But, what is century?
A "century" is more than a hundred years, at least for the Romans
Who doesn’t know that the word "century" mean a long period of hundred years, which now some men or women can reach with joy?. But originally this term had a meaning not so accurate in time. It meant lineage and period in which an entire generation take place until disappear. If the reference is the life of man, it appeared that one hundred years was the maximum term of life and thus acquired this precise numerical value.
The Roman public life was steeped in religious rites, and sometimes they solemnly celebrated the end of a century and the beginning of another. So the Emperor Augustus, who never missed any opportunity to restore and enhance the official cult and publicize their time and work of government, held in the year 17 B.C. the “Secular Games” to announce that something new and great starts. He instructs the poet Horace to do the official anthem of the celebration, Carmen Saeculare, which was recited by choruses of youths and maidens and begins:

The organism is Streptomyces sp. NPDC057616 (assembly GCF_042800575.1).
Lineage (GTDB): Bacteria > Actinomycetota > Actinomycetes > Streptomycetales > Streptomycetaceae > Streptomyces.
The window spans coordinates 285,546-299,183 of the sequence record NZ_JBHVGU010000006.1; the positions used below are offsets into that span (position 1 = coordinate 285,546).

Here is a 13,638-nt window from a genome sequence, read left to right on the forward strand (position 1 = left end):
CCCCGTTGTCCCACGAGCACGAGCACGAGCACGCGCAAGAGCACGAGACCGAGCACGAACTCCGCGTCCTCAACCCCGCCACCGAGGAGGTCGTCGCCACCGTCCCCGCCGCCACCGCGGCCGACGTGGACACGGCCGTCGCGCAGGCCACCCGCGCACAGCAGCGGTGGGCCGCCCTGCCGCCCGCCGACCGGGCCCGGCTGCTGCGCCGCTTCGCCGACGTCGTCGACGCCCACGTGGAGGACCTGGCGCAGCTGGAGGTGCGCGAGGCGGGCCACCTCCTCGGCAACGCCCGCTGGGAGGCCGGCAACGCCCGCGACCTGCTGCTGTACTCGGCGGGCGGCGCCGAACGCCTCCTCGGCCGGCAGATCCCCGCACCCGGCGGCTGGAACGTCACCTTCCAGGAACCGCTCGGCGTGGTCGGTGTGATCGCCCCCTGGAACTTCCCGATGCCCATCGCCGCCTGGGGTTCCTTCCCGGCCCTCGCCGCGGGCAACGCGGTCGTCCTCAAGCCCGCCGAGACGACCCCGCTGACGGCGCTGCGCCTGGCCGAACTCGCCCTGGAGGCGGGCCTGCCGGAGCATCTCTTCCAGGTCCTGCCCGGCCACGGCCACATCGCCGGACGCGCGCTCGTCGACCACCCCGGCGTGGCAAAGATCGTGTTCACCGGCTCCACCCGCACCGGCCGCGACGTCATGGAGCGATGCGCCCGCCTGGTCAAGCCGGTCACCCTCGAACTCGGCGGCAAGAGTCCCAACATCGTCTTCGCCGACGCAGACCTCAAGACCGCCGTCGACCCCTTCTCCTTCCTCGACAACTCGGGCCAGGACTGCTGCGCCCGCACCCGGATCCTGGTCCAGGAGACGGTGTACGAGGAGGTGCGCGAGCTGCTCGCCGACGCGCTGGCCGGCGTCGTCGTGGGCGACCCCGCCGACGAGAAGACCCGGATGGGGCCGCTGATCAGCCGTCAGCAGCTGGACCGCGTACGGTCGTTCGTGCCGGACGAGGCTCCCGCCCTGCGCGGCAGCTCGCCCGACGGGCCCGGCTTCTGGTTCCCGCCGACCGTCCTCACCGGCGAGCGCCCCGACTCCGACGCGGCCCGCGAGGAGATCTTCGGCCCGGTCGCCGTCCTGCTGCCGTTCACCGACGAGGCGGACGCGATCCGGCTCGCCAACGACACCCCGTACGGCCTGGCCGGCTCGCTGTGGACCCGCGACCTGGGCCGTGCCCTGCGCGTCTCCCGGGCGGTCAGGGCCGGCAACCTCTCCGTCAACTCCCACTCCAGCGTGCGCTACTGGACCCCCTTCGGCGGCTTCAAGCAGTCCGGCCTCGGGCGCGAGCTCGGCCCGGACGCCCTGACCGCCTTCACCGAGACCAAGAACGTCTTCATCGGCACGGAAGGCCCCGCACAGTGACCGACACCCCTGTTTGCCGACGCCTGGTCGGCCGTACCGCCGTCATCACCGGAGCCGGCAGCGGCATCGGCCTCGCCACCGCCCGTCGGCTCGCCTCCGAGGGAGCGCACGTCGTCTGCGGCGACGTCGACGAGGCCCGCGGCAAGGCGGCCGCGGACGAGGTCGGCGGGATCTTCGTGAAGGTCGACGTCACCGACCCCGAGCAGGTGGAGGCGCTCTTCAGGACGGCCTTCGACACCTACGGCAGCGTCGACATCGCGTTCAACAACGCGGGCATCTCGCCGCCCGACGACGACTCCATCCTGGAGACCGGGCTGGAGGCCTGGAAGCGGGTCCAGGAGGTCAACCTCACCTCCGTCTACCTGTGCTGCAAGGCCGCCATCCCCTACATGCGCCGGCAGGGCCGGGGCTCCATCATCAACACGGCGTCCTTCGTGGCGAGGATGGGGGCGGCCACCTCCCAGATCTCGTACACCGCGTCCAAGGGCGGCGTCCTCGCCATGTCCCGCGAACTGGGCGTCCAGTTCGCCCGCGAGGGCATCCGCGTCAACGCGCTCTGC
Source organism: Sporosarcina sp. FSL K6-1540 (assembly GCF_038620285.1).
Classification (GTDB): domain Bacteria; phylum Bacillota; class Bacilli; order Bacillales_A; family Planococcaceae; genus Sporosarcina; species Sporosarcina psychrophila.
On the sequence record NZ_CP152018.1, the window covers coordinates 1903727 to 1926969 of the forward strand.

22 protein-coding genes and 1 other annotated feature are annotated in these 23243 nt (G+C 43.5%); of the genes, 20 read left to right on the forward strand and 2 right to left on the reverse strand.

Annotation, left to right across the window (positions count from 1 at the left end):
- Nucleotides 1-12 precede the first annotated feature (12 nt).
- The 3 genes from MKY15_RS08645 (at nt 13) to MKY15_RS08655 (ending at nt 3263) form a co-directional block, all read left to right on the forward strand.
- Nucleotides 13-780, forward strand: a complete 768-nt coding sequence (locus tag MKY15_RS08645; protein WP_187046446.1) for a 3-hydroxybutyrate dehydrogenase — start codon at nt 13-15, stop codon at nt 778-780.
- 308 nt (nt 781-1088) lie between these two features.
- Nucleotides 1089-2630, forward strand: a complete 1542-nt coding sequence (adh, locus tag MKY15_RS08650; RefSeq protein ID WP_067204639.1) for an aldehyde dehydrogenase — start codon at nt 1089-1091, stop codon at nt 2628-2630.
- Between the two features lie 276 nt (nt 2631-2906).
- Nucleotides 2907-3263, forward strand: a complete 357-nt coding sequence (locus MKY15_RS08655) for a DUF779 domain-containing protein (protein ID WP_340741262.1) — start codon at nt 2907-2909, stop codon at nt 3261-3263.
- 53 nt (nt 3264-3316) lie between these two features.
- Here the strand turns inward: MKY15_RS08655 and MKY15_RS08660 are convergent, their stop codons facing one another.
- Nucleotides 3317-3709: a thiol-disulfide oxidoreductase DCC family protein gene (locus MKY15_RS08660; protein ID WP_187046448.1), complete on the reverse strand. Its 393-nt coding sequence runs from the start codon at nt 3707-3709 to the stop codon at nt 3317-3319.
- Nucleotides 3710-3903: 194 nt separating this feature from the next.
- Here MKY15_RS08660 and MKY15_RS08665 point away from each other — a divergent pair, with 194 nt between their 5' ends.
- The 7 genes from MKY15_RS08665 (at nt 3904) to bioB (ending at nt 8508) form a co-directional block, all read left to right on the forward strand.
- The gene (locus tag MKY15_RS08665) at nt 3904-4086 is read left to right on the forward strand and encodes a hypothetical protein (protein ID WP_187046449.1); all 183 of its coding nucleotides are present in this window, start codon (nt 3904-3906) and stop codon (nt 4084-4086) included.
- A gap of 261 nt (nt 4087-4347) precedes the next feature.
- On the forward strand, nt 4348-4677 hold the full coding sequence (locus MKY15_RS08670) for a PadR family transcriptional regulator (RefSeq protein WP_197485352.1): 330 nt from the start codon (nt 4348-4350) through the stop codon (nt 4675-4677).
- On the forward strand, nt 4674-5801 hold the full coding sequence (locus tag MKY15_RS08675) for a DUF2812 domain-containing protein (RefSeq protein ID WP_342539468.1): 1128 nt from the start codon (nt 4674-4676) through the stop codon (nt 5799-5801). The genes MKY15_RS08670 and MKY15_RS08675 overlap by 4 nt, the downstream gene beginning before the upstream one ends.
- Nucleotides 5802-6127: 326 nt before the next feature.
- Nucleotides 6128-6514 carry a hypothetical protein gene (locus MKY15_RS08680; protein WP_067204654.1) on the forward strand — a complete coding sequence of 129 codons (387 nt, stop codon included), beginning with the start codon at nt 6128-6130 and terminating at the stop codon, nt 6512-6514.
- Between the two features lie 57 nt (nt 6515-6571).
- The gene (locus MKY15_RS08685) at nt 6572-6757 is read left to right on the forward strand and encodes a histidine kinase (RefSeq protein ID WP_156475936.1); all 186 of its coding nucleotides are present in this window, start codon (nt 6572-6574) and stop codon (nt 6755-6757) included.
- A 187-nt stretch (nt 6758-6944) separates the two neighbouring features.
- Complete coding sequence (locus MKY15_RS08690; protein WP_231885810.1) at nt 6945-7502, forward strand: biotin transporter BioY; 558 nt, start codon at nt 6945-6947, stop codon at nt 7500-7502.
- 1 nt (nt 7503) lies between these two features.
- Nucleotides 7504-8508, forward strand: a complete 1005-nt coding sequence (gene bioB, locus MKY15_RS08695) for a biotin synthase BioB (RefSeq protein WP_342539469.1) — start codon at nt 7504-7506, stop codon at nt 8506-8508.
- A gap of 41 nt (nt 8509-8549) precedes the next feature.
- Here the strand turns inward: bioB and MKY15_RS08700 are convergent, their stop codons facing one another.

O Phoebus, and Diana ruler of the woodlands,
Radiant glory of the sky, O ye who are to be worshiped
Always, and venerated, grant what we pray for
In this sacred season
Fostering Sun, thou who in shining chariot the day
Dost reveal and conceal and art as another
Yet the same reborn, may you than the city of Rome be able
To behold nothing greater!
(Translation: Z. Philip Ambrose)
The striking phrase “per saecula saeculorum” (for ever and ever) obviously refers to the endless eternity. In the monastic and religious context, "century" has another meaning, means life "in the world" versus "spiritual life". If "regular" monks are those who follow the rule of the convent, the "secular" clerics are those who live outside in the world.